Friday, 28 August 2009

I can't give advice if I haven't seen the horse...

I'm getting lots of emails from people wanting advice about their horses, and although thats nothing new, the volume is increasing, perhaps because of the book.

I'm always happy to hear from people and try to answer queries as best I can - often the best option is to send people to the book, as there is a lot more detail there and it saves me repeating myself ;-)

I thought it was worth putting on here, though, a reminder that I can't give people specific advice unless I've seen their horse myself - each horse is different and a programme that works well for one will probably need to be radically modified for another horse - there's just no "one size fits all", especially when you are talking about rehabbing horses which have been long-term lame.

You need to be very careful not to over-stress hooves straight out of shoes, which is why the surfaces we have here are essential; a level of work which may be fine for a horse here, which can work on pea gravel, might be totally inappropriate if the horse had to work on tarmac instead, for example.


Ligeda said...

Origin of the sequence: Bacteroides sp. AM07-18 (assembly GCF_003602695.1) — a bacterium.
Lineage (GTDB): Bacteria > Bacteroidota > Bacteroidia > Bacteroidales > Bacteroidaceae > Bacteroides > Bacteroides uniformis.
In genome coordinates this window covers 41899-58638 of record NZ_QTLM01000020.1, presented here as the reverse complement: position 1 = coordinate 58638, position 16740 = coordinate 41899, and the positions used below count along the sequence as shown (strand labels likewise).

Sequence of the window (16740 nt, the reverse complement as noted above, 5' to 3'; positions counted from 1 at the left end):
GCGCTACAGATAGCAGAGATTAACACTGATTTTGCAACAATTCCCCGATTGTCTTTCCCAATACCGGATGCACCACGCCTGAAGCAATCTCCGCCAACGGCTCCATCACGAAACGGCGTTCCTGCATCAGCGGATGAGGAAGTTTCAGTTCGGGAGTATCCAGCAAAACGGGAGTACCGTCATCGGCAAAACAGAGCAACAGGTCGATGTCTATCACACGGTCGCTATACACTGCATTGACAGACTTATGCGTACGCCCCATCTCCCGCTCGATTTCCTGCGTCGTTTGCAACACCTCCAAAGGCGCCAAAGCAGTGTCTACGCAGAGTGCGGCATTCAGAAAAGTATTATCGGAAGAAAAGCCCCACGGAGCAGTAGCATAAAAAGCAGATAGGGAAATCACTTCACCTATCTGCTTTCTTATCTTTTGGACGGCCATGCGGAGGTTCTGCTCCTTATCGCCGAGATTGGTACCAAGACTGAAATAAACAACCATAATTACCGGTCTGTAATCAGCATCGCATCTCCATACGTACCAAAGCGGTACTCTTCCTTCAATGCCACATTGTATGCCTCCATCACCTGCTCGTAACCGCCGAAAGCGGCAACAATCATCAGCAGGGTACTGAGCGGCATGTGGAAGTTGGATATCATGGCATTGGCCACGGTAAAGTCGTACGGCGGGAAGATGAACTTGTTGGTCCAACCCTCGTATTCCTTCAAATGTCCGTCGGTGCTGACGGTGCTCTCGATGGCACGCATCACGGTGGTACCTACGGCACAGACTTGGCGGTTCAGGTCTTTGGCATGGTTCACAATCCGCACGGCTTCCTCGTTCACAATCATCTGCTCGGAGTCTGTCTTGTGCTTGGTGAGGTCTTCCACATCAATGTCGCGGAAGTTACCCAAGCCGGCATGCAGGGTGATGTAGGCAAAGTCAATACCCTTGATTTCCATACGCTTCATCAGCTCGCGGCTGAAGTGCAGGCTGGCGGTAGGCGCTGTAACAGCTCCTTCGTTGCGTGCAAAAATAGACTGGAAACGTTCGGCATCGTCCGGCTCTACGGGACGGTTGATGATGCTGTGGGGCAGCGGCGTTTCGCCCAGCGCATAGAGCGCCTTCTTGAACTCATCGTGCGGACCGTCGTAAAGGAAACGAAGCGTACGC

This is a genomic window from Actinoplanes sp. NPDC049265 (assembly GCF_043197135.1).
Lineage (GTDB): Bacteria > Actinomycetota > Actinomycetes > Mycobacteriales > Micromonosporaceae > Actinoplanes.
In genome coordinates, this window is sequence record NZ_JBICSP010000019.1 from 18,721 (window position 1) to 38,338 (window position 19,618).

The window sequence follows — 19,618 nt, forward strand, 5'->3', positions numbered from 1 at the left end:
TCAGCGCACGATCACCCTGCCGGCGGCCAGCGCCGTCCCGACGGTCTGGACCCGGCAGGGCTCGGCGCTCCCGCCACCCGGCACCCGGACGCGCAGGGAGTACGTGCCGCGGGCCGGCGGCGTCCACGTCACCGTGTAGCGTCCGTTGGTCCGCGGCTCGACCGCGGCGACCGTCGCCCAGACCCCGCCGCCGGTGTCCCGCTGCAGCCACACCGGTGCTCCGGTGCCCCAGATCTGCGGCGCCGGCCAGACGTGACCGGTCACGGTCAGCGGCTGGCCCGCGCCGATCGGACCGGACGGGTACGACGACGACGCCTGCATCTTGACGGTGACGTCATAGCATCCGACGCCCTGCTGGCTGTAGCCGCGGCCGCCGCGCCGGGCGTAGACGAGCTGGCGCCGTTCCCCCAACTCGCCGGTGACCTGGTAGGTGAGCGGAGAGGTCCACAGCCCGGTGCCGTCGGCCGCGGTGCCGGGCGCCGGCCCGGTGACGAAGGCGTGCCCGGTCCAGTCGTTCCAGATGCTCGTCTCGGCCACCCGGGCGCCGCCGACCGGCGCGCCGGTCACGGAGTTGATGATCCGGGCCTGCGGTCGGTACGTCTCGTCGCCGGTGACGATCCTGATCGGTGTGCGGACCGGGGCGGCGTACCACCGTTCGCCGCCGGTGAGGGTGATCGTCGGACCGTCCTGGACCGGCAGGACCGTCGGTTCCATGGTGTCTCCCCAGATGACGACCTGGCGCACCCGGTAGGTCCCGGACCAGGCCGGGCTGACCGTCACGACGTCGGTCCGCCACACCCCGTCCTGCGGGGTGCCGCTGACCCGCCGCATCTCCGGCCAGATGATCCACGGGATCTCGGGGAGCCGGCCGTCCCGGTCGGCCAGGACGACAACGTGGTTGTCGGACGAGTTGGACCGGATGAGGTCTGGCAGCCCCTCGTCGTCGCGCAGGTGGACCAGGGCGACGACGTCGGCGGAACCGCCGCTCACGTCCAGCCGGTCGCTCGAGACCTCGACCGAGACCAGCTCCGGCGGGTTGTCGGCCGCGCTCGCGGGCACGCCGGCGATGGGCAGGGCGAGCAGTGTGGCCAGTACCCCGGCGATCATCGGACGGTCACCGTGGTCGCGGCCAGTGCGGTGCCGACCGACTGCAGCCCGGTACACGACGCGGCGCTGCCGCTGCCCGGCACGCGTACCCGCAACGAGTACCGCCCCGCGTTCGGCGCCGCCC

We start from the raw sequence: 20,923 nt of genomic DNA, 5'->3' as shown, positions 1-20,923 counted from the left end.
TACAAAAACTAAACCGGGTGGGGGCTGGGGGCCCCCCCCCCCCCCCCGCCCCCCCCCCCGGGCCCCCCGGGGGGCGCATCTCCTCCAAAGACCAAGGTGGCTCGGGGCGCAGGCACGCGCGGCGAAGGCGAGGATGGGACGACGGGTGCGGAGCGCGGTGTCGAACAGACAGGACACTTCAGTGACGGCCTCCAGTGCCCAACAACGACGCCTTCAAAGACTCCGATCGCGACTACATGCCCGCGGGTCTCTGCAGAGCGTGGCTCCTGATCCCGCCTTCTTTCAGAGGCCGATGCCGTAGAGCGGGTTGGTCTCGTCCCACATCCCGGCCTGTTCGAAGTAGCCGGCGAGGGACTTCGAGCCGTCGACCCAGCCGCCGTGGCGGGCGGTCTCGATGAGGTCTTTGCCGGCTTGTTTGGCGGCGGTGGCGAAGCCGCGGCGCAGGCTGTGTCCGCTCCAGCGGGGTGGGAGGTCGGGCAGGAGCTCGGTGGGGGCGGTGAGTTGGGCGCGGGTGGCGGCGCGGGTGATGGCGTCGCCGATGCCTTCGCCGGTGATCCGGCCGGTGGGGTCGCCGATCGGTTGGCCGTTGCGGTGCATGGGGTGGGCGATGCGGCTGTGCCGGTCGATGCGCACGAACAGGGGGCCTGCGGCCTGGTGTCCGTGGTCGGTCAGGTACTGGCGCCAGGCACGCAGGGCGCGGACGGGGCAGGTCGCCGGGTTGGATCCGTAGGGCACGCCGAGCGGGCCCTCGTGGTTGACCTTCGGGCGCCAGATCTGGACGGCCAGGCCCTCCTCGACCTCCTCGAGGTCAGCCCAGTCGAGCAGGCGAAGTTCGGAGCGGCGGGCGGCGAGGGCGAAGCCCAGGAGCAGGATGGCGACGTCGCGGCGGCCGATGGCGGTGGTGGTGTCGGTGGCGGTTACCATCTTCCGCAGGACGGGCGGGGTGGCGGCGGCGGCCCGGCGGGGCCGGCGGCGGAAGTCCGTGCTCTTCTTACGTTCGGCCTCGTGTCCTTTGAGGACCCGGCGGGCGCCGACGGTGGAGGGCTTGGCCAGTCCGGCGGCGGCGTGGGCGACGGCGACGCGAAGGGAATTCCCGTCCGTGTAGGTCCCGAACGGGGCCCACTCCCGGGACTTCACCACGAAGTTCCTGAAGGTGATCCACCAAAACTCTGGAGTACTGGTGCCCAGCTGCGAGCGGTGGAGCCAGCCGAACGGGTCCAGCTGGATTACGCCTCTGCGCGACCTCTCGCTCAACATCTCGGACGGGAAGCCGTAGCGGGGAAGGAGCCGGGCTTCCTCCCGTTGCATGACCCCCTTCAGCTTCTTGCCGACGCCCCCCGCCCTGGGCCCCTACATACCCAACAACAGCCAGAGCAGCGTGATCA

I can understand that you don't want to give advice on specific horses. But you have to understand that we are desperate out here! There are so few people that have seen many navicular horses. Here are my burning questions. They are general in nature though. As you see a horse recover do you begin under saddle exercise at the gait that they are sound in. Ex. if they are sound at the walk do you walk them under saddle even if they are not completely sound at trot? Do you give any palliative drugs such as bute or Adequan as you progress through recovery? How long (in general) is it for horses to recover...months? years? You may not be able to answer these questions but maybe you could include some answers in your next book. I just looked yesterday and your current book is not available yet at Amazon. I can't wait to order it. Thanks!

kellywelly said...

I can reassure you that having your horse at Nic's is a potentially amazing opportunity to help horses..but I am totally with you Nic on every horse and their treatment plan is different......look at Dexter and Hector, how fast they improved, but this is not the case for so many! Until dexter came to yours and stayed there we were not sure on time, plans etc etc